Sport

Talent tackles Murri Carnival

The Purga Wagtails, including Samuel Short, Samson Hookey, Wade Seden, Jack Moffatt and Lionel Foote (pictured), are set to give the inaugural Queensland Murri Rugby League Carnival a good shake at the Gold Coast from tomorrow.
The Purga Wagtails, including Samuel Short, Samson Hookey, Wade Seden, Jack Moffatt and Lionel Foote (pictured), are set to give the inaugural Queensland Murri Rugby League Carnival a good shake at the Gold Coast from tomorrow. David Nielsen

IPSWICH'S finest indigenous rugby league talent is out to prove it is amongst Queensland's best.

Ipswich is sending three senior teams and an under-15 side to the Queensland Murri Rugby League Carnival at Mudgeeraba, on the Gold Coast, from tomorrow to Sunday.

The carnival will feature 22 senior men's teams, 16 women's teams and 24 under-15s teams in the biggest indigenous rugby league carnival in Queensland.

The under-15 tournament will serve as a selection trial for a Queensland Murri side to take on a NSW Koori side as the curtain-raiser to next year's Indigenous All Stars game.

National Rugby League chief David Gallop is expected to front the dinner launching the carnival tonight and the tournament will be televised on National Indigenous Television (NITV).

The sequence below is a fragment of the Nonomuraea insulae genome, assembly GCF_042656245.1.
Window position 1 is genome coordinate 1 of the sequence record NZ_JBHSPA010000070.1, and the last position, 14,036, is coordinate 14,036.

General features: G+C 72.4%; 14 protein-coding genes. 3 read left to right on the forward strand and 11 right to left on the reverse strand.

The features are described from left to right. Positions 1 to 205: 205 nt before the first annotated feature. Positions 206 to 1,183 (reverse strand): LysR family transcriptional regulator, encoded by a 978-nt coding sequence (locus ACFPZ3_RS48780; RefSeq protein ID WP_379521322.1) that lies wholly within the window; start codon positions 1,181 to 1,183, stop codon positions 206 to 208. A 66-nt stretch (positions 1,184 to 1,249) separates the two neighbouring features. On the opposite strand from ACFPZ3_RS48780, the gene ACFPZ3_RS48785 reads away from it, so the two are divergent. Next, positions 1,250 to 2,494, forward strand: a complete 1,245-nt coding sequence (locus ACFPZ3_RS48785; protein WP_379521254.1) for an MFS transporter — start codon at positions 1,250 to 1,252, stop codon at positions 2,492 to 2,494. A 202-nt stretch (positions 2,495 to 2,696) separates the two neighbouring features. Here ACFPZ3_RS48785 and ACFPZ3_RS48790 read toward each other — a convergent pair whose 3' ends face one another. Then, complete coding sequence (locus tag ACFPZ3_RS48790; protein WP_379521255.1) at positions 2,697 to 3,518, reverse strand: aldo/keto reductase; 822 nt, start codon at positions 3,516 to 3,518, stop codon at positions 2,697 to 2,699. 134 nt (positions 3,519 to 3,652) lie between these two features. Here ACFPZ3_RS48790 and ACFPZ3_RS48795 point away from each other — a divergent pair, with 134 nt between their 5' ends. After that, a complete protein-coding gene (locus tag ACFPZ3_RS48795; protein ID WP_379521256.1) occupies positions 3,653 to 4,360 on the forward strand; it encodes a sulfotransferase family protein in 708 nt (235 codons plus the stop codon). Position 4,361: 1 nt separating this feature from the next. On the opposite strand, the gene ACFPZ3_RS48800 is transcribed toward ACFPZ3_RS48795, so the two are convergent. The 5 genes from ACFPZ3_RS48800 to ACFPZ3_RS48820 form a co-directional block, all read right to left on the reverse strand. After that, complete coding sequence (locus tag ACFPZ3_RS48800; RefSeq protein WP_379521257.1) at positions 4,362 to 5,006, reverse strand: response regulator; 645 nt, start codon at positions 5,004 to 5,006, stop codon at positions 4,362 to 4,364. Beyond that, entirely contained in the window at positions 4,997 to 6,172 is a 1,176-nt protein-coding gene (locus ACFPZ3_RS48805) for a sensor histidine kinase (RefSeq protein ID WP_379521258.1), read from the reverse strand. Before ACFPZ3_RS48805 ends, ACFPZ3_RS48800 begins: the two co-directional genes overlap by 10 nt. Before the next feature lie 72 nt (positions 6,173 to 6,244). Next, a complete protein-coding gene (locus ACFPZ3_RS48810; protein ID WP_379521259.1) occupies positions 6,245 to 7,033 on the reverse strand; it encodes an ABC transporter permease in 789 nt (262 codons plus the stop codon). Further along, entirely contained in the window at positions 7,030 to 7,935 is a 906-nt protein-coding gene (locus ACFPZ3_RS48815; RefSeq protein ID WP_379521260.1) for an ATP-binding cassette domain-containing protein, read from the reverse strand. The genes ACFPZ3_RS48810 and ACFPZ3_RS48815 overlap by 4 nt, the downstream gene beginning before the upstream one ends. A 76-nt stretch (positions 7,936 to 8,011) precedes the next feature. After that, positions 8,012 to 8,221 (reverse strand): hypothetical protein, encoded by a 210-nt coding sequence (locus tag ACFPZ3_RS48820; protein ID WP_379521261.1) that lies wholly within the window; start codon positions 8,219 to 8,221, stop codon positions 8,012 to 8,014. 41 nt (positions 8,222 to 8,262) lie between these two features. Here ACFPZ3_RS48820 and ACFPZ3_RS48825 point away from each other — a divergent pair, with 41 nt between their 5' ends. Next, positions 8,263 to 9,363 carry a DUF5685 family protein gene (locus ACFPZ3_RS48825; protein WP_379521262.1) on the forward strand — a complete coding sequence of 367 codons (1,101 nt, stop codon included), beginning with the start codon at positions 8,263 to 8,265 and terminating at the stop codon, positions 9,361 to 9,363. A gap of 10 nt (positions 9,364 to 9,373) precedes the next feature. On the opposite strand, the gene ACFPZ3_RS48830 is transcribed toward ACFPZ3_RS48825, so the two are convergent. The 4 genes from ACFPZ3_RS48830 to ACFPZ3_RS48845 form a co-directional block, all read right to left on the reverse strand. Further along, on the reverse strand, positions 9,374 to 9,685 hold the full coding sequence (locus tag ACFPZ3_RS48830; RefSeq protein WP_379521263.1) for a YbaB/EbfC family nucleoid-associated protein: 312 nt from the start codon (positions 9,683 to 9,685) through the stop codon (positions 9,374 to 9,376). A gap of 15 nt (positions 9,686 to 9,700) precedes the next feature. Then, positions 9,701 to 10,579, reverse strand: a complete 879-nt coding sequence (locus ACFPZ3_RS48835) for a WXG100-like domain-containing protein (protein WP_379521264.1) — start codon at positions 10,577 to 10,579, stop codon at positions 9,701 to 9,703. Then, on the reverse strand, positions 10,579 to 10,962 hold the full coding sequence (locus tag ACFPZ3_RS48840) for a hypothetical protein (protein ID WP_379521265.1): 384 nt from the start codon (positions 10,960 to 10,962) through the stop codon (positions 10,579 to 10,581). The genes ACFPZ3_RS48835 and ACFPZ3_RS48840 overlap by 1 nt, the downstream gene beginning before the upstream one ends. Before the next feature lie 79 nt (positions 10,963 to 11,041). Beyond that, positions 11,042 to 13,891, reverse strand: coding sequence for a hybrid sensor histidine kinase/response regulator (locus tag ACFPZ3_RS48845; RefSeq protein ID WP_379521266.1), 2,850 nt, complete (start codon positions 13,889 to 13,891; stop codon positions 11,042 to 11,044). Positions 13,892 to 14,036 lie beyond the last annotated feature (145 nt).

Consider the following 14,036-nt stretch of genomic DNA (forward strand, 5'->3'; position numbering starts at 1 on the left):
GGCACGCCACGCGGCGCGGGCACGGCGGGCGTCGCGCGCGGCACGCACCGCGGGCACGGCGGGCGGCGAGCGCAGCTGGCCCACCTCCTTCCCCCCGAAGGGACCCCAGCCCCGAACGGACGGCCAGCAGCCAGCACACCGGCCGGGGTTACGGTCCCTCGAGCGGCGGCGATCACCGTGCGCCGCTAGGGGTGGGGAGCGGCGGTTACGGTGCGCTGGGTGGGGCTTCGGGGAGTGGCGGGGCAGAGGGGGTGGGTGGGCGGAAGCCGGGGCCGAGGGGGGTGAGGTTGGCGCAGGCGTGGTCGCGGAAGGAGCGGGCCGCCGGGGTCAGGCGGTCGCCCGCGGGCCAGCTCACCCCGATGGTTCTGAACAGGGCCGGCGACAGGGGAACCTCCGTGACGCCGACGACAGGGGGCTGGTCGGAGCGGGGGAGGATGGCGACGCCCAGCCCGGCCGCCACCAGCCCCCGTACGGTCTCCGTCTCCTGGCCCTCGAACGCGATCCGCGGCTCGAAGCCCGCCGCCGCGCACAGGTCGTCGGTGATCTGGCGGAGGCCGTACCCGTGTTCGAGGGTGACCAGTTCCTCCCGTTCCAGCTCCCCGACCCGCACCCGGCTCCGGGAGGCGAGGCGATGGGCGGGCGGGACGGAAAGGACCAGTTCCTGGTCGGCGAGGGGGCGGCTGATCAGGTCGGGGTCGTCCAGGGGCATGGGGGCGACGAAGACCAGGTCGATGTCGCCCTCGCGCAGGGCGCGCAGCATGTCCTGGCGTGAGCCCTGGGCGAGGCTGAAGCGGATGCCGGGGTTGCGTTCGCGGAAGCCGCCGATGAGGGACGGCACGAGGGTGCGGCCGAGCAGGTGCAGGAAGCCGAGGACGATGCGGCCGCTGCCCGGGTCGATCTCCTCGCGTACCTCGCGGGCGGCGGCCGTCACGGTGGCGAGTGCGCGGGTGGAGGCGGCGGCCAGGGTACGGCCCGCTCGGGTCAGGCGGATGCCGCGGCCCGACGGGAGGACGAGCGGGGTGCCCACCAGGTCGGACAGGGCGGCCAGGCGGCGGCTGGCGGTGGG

The three Ipswich senior teams are the Purga Wagtails, Ipswich United, led by Jai Broome, and Wakka Wakka, led by Shane Williams.

"It's really big," Wagtails coach Raymond Thompson said.

"We've got a really strong team.

"Since this is the inaugural one, next year they are trying to promote it as Queensland selection trials."

The Wagtails feature Ipswich Rugby League players Andrew Walker and captain Wade Seden, Queensland Cup players Liam Georgetown and Josh Jerome, and Penrith Panthers NRL player Yileen Gordon, who is a first cousin of descendents of the Purga Aboriginal Mission.

Up for grabs at the carnival is $50, 000 prize money which has been put up by Queensland Health.

The carnival will be far more than just an avenue for football skills, with a focus on health, employment, education and the arts.

Queensland Health has jumped on board to promote the event on the proviso that all competitors have health checks.

Under-15 competitors also must meet school truancy criteria to be eligible.

The Wagtails are being sponsored by Ipswich City Council, the Ipswich Rugby league, the Kambu Medical Centre and Goolarn Goolyah.

More important than the money, the title or even state selection is the gathering of indigenous footballers at a drug and alcohol-free event.

"It's like a big corroboree," Thompson said.

The carnival is run by former Brisbane Bronco and Queensland and Australian representative player Tony Currie, with Arthur Beetson as the ambassador.

The player of the carnival wins the Lionel Morgan Cup.

Morgan was the first Aborigine to represent Australia in a Test match in 1960.

The Ipswich under-15 side is made up of players nominated by their IJRL clubs.

"I think it's fantastic," IJRL chairman David Nugent said.

"To represent their families and cultural background at a special carnival.

"It is a fantastic initiative."

Topics:  carnival, indigenous, junior sport, nrl, rugby league


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